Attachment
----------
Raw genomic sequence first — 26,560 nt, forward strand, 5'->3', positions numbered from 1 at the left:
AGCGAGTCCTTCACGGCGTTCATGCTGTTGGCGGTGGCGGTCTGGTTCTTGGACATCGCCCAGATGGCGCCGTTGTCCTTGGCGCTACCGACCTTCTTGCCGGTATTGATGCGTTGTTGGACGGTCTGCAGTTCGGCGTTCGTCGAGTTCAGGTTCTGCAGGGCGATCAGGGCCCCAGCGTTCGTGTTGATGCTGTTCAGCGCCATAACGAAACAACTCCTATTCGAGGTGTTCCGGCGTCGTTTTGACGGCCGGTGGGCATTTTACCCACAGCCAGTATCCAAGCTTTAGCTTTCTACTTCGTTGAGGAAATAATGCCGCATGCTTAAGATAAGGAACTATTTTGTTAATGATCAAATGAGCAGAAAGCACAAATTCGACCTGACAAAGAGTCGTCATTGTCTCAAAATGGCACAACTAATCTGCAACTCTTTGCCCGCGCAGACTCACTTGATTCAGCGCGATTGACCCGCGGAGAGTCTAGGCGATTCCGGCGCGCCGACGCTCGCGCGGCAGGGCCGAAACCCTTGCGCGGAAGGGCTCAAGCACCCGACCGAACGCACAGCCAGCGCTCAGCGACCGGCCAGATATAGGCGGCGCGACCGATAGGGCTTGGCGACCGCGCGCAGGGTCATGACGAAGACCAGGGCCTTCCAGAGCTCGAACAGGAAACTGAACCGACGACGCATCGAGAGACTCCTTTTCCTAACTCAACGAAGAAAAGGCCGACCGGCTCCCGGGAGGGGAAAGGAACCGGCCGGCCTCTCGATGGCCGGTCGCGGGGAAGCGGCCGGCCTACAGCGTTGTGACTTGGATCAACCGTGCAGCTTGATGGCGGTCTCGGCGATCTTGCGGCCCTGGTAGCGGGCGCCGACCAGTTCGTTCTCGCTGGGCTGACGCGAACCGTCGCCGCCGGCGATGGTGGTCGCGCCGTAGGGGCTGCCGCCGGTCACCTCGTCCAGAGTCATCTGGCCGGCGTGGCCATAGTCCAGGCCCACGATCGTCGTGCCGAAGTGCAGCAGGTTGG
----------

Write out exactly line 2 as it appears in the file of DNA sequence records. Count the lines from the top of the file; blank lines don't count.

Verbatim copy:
AGCGAGTCCTTCACGGCGTTCATGCTGTTGGCGGTGGCGGTCTGGTTCTTGGACATCGCCCAGATGGCGCCGTTGTCCTTGGCGCTACCGACCTTCTTGCCGGTATTGATGCGTTGTTGGACGGTCTGCAGTTCGGCGTTCGTCGAGTTCAGGTTCTGCAGGGCGATCAGGGCCCCAGCGTTCGTGTTGATGCTGTTCAGCGCCATAACGAAACAACTCCTATTCGAGGTGTTCCGGCGTCGTTTTGACGGCCGGTGGGCATTTTACCCACAGCCAGTATCCAAGCTTTAGCTTTCTACTTCGTTGAGGAAATAATGCCGCATGCTTAAGATAAGGAACTATTTTGTTAATGATCAAATGAGCAGAAAGCACAAATTCGACCTGACAAAGAGTCGTCATTGTCTCAAAATGGCACAACTAATCTGCAACTCTTTGCCCGCGCAGACTCACTTGATTCAGCGCGATTGACCCGCGGAGAGTCTAGGCGATTCCGGCGCGCCGACGCTCGCGCGGCAGGGCCGAAACCCTTGCGCGGAAGGGCTCAAGCACCCGACCGAACGCACAGCCAGCGCTCAGCGACCGGCCAGATATAGGCGGCGCGACCGATAGGGCTTGGCGACCGCGCGCAGGGTCATGACGAAGACCAGGGCCTTCCAGAGCTCGAACAGGAAACTGAACCGACGACGCATCGAGAGACTCCTTTTCCTAACTCAACGAAGAAAAGGCCGACCGGCTCCCGGGAGGGGAAAGGAACCGGCCGGCCTCTCGATGGCCGGTCGCGGGGAAGCGGCCGGCCTACAGCGTTGTGACTTGGATCAACCGTGCAGCTTGATGGCGGTCTCGGCGATCTTGCGGCCCTGGTAGCGGGCGCCGACCAGTTCGTTCTCGCTGGGCTGACGCGAACCGTCGCCGCCGGCGATGGTGGTCGCGCCGTAGGGGCTGCCGCCGGTCACCTCGTCCAGAGTCATCTGGCCGGCGTGGCCATAGTCCAGGCCCACGATCGTCGTGCCGAAGTGCAGCAGGTTGG